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Argentina is, if nothing else, a country of contrasts. Home to major cities and pristine jungles, massive glaciers and even more massive deserts, it is a country that is as defined by its contradictions as anything else. Colonized by the Spanish in the 16th Century, it has been an independent nation since the early eighteen hundreds.
Argentina is a nation deeply impacted by its neighbors as well as international trade, its capital is the continent's largest city and Argentina itself is routinely one of the continent's most successful economies. A vibrant and growing country, Argentina is one of South America's most unique nations.
Quick Facts about Argentina
- Despite only being the second-largest country in South America, Argentina is the largest Spanish-speaking country in the world.
- The name Argentina is derived from the Latin word 'Argenti', or silver.
- Argentina is home to both the hottest and the coldest temperatures ever recorded on the South American continent.
- The citizens of Argentina consume more red meat than those of any other country in the world.
- Argentinians watch more movies than citizens, per person, than any other country in the world.
Argentina is a country that borders many others. It borders Uruguay to the east and Chile to the west, with Bolivia and Paraguay on its north and Brazil to the northeast.
The country also shares its borders with two bodies of water. To the south, Argentina is bounded by the Drake passage. Argentina is also bordered by the South Atlantic Ocean on the east. The closest major landmass to Argentina's southern border, though, is Antarctica.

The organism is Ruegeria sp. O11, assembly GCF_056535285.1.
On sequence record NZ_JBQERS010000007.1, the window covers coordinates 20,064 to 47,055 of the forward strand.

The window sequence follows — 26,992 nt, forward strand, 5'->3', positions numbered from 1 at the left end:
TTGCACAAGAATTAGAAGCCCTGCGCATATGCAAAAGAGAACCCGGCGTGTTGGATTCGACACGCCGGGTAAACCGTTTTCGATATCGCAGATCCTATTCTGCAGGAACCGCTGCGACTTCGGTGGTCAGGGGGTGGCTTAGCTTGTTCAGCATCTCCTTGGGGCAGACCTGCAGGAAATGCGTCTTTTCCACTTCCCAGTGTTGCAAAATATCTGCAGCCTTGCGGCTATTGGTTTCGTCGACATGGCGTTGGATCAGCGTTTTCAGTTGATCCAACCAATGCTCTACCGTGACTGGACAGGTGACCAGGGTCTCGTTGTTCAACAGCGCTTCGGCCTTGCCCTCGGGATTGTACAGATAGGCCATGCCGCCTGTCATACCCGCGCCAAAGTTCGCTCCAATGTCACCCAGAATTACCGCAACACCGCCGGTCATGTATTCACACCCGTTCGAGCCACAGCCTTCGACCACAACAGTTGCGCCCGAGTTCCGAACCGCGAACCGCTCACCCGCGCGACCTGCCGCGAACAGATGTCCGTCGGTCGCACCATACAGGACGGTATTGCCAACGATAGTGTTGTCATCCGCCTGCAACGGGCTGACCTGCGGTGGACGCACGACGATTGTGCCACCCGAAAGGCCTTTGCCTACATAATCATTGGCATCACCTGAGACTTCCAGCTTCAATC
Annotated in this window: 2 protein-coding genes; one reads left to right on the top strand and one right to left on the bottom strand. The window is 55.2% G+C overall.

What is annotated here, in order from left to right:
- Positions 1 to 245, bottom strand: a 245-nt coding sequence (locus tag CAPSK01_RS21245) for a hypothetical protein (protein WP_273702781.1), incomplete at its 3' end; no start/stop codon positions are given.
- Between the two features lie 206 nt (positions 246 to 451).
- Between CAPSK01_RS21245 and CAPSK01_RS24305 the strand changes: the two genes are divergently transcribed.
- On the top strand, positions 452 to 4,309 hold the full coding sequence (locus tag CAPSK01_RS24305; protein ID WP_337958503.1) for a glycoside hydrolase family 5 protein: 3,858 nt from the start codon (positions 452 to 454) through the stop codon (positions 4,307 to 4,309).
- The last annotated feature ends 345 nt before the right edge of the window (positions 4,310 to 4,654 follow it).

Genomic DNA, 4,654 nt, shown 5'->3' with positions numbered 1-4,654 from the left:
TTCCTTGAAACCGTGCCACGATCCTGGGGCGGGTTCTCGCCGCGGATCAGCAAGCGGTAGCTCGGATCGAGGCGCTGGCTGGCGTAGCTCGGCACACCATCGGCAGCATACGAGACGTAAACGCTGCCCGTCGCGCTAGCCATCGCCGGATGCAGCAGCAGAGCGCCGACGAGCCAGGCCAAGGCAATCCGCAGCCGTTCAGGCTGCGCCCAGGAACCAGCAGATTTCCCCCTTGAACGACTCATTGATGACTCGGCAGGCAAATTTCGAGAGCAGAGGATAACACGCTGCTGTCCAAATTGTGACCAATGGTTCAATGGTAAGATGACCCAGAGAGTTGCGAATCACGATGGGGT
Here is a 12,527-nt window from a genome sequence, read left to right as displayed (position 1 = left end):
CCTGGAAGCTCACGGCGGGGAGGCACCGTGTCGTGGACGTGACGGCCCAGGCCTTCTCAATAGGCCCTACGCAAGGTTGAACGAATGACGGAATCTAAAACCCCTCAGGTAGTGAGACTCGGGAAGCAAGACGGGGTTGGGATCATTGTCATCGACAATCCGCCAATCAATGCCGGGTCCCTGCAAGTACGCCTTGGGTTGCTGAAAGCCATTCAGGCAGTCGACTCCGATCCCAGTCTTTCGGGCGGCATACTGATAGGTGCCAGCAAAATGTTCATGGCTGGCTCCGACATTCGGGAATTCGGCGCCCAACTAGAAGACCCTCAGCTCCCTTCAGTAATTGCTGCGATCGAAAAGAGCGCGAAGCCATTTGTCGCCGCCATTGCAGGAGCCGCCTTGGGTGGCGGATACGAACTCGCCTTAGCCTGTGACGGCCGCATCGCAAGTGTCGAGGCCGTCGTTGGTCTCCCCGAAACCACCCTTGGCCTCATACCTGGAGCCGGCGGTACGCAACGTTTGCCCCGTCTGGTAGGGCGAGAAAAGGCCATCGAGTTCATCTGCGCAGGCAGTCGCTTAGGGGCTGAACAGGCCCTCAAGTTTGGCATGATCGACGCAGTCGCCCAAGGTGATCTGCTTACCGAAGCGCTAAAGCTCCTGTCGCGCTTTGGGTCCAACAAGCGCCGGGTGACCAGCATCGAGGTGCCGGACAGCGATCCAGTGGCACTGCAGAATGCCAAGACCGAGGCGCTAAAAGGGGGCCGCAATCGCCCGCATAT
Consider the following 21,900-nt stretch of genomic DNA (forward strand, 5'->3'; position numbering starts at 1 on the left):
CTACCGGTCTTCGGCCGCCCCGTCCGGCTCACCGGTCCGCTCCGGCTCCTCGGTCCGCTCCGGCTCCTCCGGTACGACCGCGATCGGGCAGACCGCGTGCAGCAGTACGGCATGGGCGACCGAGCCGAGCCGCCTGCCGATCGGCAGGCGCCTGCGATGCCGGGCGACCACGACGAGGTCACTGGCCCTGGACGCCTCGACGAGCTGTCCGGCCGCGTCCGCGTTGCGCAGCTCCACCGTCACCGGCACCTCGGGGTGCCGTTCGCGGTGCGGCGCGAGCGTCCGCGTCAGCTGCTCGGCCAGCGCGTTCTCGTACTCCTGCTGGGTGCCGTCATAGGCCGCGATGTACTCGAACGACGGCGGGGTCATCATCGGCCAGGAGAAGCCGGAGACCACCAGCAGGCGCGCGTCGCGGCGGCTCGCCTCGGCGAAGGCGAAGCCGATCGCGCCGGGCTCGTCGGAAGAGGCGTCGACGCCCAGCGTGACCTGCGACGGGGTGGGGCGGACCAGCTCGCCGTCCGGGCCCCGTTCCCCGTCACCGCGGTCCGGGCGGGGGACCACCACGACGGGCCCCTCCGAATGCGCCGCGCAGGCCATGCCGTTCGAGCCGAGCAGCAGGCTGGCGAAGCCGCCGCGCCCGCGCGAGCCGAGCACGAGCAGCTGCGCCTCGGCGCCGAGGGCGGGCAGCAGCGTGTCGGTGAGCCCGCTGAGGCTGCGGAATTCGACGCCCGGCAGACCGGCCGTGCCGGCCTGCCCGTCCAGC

Argentina's area of roughly 1,073,500 square miles. This makes it the second-largest country in South America after its neighbor Brazil, the fourth largest country in the Americas, and the eighth-largest country in the world.
There is not an established 'official' language in Argentina. With that said, the vast majority of its citizens speak Spanish and governmental documents are all published in that language. English is also taught in Argentian private schools, and it is considered to be the Spanish-speaking nation with the highest level of proficiency in spoken English.
There are also fifteen different indigenous languages spoken in Argentina, along with a handful of local pidgin languages such as Lunfardo. It is also common for citizens in the areas of the country that border Brazil to speak or at least understand some degree of Portuguese. A significant number (one and a half million) of Argentinians also speak Italian.
Argentina has an incredibly varied climate due to the size and varying elevations of the country. Much of Argentina is defined as having a temperate climate with cold winters and warm summers. However, there are several areas of Argentina where this doesn't hold quite true.
If you travel to the desert in Cuyo, you would experience summers that range up to one-hundred twenty-two degrees Fahrenheit. The Andes Mountains and Patagonia, on the other hand, tend to be very cool even during the summer and are quite cold in the winter.
Argentina's government is a presidential democratic republic. It is headed by a President who serves as both the head of government and the head of state. The legislative power in Argentina is held by the National Congress, which is composed of the seventy-two member Senate and the two hundred fifty-seven member Chamber of Deputies.
Argentina also functions on a federal system, as it is divided into twenty-three different provinces which each have its own provincial governments and constitutions.